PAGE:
NEW YORK — Some like it hot. Some like it plain. And some like it downright weird.
Steamy, sweaty, even raunchy images have been used for at least 20 years to sell jeans and build brands. Calvin Klein and Guess have built numerous immediately recognizable image campaigns using the hottest models and biggest photographers.
But does sex still work as a hook for denim?
Other big names, such as Levi’s and Lee, focus on a kinder, gentler combination of lifestyle and product, including Lee’s “the brand that fits” TV ads and Levi’s animated TV commercials featuring thought-provoking scenarios that don’t mention jeans at all.
And then there’s the strange. In that camp is the Italian-based Diesel, which sets up surreal situations in laboratories, living rooms and trailer homes. There’s also Joop Jeans, based in Germany, whose nonproduct ads have raised eyebrows since they had their debut last year. One of its first ads showed a child on a leash, with copy that read: “A child is the ultimate pet.” Another showed fish swimming, with copy that said: “In the uterus of love, we are all blind cavefish.”
Paul Marciano, president of Guess and a standard-bearer for sexy — or “sensual,” as he prefers — denim advertising, divides the field into two areas.
“Totally boring or totally sexy,” he said. “Denim is really attached to young, trendy people, and sexy is definitely attention-getting. Even if we don’t see that much product in the ads, the idea is to be there with the current attitude, the current model, the current location.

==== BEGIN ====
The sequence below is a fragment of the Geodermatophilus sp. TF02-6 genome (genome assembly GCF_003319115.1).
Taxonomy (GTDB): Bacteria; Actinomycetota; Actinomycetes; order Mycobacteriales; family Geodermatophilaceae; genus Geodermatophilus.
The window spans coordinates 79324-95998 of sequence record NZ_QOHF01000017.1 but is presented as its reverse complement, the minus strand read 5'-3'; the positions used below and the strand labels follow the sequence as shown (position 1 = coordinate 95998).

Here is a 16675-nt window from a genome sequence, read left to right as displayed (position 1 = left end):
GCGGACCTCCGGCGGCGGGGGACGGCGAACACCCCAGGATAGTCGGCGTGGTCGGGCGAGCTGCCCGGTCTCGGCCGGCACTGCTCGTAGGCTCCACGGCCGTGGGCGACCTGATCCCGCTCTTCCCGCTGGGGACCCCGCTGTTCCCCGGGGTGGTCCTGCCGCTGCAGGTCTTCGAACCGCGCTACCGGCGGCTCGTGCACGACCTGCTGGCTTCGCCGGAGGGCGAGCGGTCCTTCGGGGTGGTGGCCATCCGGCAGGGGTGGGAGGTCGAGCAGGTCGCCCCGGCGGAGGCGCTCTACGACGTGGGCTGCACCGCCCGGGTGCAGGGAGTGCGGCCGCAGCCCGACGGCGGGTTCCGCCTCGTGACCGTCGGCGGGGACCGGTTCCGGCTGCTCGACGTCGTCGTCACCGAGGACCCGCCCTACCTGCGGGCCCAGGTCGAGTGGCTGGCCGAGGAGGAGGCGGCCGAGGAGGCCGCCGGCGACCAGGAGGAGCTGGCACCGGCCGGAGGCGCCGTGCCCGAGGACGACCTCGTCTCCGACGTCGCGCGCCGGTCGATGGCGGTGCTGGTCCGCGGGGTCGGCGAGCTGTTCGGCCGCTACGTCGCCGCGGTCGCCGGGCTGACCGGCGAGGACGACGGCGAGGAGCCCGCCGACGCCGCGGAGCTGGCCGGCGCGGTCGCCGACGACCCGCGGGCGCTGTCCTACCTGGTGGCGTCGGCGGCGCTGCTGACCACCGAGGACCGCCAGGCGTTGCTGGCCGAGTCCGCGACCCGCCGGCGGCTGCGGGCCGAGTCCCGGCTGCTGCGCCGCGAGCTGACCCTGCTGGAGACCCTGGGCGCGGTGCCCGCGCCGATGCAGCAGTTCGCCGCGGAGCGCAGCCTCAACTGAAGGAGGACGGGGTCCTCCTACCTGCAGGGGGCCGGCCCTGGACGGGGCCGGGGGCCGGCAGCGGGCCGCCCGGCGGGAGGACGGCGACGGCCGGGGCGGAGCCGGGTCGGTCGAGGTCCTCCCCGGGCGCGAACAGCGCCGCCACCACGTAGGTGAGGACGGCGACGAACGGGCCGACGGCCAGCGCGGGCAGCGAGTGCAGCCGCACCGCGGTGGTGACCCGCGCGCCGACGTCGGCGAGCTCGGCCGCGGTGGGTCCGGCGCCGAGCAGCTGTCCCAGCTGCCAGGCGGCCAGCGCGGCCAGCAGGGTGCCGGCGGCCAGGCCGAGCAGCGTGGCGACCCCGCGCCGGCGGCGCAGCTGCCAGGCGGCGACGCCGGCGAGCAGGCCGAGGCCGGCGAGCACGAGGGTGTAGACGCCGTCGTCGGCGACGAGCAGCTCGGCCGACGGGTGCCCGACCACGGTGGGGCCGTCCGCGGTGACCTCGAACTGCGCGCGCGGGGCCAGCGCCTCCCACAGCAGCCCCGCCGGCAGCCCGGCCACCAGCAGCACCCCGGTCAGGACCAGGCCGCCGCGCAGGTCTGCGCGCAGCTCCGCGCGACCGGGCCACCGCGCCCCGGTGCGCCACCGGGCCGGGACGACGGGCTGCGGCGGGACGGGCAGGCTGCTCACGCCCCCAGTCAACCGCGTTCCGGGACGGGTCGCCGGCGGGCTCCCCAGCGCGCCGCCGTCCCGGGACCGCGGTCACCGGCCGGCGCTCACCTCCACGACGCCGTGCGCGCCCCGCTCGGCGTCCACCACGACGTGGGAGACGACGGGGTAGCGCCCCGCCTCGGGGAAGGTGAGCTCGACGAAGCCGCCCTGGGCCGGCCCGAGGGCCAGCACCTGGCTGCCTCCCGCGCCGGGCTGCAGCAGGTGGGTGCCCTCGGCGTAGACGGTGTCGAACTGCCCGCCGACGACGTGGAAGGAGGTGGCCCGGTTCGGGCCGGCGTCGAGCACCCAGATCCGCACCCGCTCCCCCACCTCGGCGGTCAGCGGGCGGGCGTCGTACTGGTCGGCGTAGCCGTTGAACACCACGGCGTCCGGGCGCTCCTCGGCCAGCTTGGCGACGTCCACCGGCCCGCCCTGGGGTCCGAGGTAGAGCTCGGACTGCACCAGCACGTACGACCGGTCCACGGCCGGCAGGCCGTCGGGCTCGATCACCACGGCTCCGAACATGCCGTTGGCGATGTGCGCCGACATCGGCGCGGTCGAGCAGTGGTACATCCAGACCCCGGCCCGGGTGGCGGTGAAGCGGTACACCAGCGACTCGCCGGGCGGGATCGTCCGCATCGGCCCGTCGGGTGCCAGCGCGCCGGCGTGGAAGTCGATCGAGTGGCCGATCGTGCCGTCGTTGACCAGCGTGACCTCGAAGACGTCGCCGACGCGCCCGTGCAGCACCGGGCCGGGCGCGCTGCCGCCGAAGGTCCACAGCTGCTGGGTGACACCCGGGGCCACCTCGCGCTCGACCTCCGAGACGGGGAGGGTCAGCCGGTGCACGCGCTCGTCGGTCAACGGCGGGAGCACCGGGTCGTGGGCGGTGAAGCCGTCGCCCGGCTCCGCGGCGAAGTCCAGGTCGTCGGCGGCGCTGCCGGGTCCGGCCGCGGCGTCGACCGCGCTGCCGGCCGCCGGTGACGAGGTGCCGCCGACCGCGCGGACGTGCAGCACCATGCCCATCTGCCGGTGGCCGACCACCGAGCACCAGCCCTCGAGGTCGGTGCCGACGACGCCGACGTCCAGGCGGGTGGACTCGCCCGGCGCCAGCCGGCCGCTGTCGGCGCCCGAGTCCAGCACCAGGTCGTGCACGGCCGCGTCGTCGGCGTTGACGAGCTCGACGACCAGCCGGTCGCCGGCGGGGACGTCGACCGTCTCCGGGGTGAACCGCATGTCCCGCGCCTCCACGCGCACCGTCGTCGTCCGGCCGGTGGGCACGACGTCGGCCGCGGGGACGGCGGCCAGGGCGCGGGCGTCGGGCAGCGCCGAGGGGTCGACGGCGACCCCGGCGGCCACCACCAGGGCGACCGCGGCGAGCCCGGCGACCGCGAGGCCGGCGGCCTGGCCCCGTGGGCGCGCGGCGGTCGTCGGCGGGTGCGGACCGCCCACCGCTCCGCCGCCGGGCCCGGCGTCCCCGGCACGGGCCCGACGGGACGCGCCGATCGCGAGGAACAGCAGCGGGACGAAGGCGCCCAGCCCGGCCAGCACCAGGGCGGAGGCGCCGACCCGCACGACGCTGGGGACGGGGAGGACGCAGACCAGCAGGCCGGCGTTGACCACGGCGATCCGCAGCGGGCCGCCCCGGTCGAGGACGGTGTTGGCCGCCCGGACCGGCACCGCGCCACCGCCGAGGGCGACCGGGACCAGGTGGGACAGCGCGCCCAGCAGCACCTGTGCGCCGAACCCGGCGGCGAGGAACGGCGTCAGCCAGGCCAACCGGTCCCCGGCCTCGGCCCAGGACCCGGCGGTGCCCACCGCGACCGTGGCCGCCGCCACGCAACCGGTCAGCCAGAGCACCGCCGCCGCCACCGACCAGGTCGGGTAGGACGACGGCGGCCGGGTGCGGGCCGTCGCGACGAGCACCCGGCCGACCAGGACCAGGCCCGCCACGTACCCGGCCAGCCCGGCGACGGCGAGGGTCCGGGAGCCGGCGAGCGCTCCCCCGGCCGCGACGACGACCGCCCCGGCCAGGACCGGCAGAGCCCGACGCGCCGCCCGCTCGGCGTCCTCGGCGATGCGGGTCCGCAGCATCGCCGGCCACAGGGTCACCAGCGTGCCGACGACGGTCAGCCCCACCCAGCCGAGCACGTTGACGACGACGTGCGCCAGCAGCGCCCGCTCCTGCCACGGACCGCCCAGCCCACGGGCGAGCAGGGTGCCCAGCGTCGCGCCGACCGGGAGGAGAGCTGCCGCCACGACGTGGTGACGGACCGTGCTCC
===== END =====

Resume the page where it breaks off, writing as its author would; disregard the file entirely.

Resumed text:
“But it’s also an eternal image. Think of the Thirties, Forties, Fifties — there’s always someone you can name who was wearing denim. Marilyn Monroe, James Dean, Paul Newman, Montgomery Clift. I remember very specifically Natalie Wood in a movie where she was wearing a denim shirt slightly unbuttoned, and a white skirt. It was pretty provocative.”
Marciano has used various models over the years to evoke that sultry, glamorous image, most recently with the Russian-born Larissa. Guess’s advertising is consistent across product categories, from sportswear to innerwear to swimwear. Marciano noted, however, that he can create advertising that has a foot in both camps.
“Take that insert we did for Elle magazine this month,” he said. “Retailers approached us because they wanted us to do some kind of promotion for back-to-school. So it focused on product, but we also had to make it playful, because that’s part of our image now. That’s what people expect from us.”
Neil Kraft, senior vice president and creative director at Calvin Klein Inc., said the company doesn’t intend to change its sexy advertising. In fact, the current denim ads featuring Kate Moss and Michael Bergin are reminiscent of the Brooke Shields ads of the early Eighties.
“We don’t think that the fundamental reason a person buys our jeans is to go work on a farm,” he said. “The people who are buying our jeans are wearing them to look attractive. Yes, this is the Nineties and there is AIDS, which is deadly serious. But people still want to look sexy.”
Kraft noted that Klein’s denim advertising is concentrated in its top 20 markets, which are urban, and that the majority of it is outdoors. The current denim campaign, shot by Wayne Maser, recently broke here on bus sides, and will be seen in Los Angeles on Sunset Avenue billboards.
Similar-looking ads will start to show up in fashion magazines this fall.